Mark Nicolls

Publication Details

  • Anti-LFA-1 therapy induces long-term islet allograft acceptance in the absence of IFN-gamma or IL-4 JOURNAL OF IMMUNOLOGY Nicolls, M. R., Coulombe, M., Yang, H., Bolwerk, A., Gill, R. G. 2000; 164 (7): 3627-3634

    Abstract:

    mAb therapy directed against a variety of cell surface accessory molecules has been effectively utilized to prolong allograft acceptance in various models of tissue and organ transplantation. The purpose of this study was to determine whether transient therapy directed against the adhesion molecule LFA-1 (CD11a) was sufficient to induce donor-specific tolerance to pancreatic islet allografts. Anti-LFA-1 monotherapy was found to be efficacious in inducing long-term islet allograft acceptance in multiple donor-recipient strain combinations. Graft acceptance following anti-LFA-1 therapy was not simply due to clonal ignorance of donor Ags in that the majority of recipients bearing established islet allografts resisted rejection induced by immunization with donor-type APCs. Furthermore, donor-specific tolerance from anti-LFA-1-treated animals could be transferred to secondary immune-deficient animals. Taken together, these results indicated that transient anti-LFA-1 monotherapy resulted in donor-specific tolerance. In vitro, functionally tolerant animals retained normal anti-donor reactivity as assessed by proliferative, cytotoxic, and cytokine release assays that demonstrated that tolerance was not secondary to general clonal deletion or anergy of donor-reactive T cells. Finally, anti-LFA-1 treatment was effective in both IL-4-deficient and IFN-gamma-deficient recipients, indicating that neither of these cytokines are universally required for allograft acceptance. These results suggest that anti-adhesion-based therapy can induce a nondeletional form of tolerance that is not overtly dependent on the prototypic Th1 and Th2 cytokines, IFN-gamma and IL-4, respectively, in contrast to results in other transplantation models.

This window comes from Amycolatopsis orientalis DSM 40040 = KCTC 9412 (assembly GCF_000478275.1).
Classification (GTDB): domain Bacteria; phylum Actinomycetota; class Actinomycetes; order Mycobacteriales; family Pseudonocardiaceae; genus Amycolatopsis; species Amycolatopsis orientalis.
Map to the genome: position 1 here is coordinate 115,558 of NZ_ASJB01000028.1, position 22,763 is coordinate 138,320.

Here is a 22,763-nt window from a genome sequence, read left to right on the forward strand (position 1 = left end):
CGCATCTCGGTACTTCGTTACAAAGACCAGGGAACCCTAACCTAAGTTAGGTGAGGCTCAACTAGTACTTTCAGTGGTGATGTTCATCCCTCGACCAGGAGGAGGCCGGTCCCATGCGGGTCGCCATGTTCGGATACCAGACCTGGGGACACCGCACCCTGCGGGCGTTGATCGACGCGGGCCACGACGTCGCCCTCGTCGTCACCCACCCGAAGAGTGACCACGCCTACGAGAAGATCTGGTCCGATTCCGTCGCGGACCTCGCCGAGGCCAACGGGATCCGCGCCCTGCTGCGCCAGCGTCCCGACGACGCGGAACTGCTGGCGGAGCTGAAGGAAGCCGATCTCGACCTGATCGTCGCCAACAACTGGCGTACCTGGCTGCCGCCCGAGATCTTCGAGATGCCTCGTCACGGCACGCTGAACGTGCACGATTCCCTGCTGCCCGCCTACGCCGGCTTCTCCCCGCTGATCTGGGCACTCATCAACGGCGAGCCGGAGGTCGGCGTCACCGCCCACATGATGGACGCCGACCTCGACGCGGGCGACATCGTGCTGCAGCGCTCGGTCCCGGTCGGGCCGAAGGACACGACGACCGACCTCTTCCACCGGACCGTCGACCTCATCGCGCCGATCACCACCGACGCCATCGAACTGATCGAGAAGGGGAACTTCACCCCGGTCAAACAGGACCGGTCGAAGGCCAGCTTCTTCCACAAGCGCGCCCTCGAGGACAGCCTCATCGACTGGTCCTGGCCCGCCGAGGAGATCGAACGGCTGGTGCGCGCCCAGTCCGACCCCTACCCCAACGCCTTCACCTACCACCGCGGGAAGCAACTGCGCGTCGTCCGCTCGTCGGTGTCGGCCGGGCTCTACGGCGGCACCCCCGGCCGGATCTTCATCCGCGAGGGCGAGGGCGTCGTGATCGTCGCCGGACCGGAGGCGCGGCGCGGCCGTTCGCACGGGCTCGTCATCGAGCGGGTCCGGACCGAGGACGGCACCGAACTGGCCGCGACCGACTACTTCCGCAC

View details for Web of Science ID 000086020700025

    View details for PubMedID 10725719

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